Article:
Thesis abstract ‘ Dispute settlement and community conflict in prehistoric Australian Aboriginal populations: Skeletal evidence’

23rd January 2014

Graham Knuckey

BA(Hons), Department of Archaeology and Palaeoanthropology, University of New England, Armidale, October 1991

Over the last 15 years researchers studying Australian Aboriginal skeletal material have found depressed fractures to be common upon Aboriginal crania observed. Added to this are the many examples of intra-group conflicts and disputes that appear in the Australian ethnographical literature, which seem unusually common amongst Australian Aborigines when compared with traditional and semi-traditional social systems from other parts of the world. It has been assumed that the depressed fractures observed on crania are the direct physical manifestations of disputes, examples of which are described by the ethnographers. This research project was undertaken to establish through a methodical approach, how real the relationship is between the two bodies of evidence. An application for access to the South Australian Museum’s Human Biology Collection was made in late 1990 to pursue this approach, and access was granted in February 1991.

A total of 409 crania were examined for evidence of depressed fractures and through a survey of the ethnographical, anthropological, and archaeological literature available, the physical evidence was analysed to establish any possible relationship between the fractures recorded and the evidence of physical assaults as described ethnographically. The research has demonstrated that physical contacts between individuals account for a majority of the injuries present and also suggests that physical contacts were invariably the result of conflicts and disputes. Age (of the individual) and sex determinations were carried out where possible; 62% of the sample was positively sexed and 99% of the sample was successfully aged. Observations included two distinct trends apparent amongst crania that possessed depressed fractures. Amongst the sexed crania with fractures there appeared to be no bias toward either sex having more fractures present than the other, and among the aged crania there appeared a definite trend toward fractures becoming more frequent as individual age increased.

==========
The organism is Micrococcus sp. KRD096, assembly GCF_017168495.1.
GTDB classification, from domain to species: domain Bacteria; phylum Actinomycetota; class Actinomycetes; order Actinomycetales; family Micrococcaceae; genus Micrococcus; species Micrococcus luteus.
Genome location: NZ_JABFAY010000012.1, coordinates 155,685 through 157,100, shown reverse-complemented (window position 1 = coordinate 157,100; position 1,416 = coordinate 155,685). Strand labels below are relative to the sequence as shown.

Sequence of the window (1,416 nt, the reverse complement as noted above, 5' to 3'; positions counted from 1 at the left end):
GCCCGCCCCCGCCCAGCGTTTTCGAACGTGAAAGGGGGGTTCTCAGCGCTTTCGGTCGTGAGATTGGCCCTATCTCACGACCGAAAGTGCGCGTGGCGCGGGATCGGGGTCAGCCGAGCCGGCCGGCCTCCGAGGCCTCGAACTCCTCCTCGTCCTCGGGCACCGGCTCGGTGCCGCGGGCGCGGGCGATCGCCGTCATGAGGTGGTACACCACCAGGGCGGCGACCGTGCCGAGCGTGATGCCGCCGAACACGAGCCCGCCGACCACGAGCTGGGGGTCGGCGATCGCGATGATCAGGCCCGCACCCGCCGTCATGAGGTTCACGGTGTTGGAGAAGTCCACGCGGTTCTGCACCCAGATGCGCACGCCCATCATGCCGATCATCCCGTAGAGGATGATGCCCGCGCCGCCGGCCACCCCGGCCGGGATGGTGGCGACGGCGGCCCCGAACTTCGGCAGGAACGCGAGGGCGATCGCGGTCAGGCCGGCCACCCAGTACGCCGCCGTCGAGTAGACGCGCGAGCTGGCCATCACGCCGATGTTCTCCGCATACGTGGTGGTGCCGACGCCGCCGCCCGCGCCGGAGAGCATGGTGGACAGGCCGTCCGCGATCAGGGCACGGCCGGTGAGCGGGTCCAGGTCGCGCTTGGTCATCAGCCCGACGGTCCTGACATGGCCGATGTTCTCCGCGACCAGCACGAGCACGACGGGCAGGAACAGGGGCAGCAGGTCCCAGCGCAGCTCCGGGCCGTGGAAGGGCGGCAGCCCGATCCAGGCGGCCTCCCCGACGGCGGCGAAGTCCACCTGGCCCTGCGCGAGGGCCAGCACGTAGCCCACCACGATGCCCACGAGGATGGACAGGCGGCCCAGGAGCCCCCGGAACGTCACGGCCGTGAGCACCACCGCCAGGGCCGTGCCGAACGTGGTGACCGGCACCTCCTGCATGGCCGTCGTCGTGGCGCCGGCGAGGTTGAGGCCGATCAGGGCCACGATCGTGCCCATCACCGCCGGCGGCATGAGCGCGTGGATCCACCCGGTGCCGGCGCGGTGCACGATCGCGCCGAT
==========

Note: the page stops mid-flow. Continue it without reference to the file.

Further analysis of the results showed that the majority of fractures found upon crania in the sample were indeed the result of conflict behaviour but that this behaviour seemed most frequently to be used as a means of settling intra-communal disputes. It is suggested, on the strength of the evidence presented, that ‘violent’ behaviour was not seen as such by Aborigines, rather that it was an effective tool used in the social sphere for two important reasons; firstly to settle disputes quickly and efficiently between individuals in an environment that required everyone to work together for the survival of the group; and secondly because it allowed individuals to constantly reassure themselves personally, of their position within the social system.

Knuckey, G.
Thesis abstract ' Dispute settlement and community conflict in prehistoric Australian Aboriginal populations: Skeletal evidence'
June 1994
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Editorial
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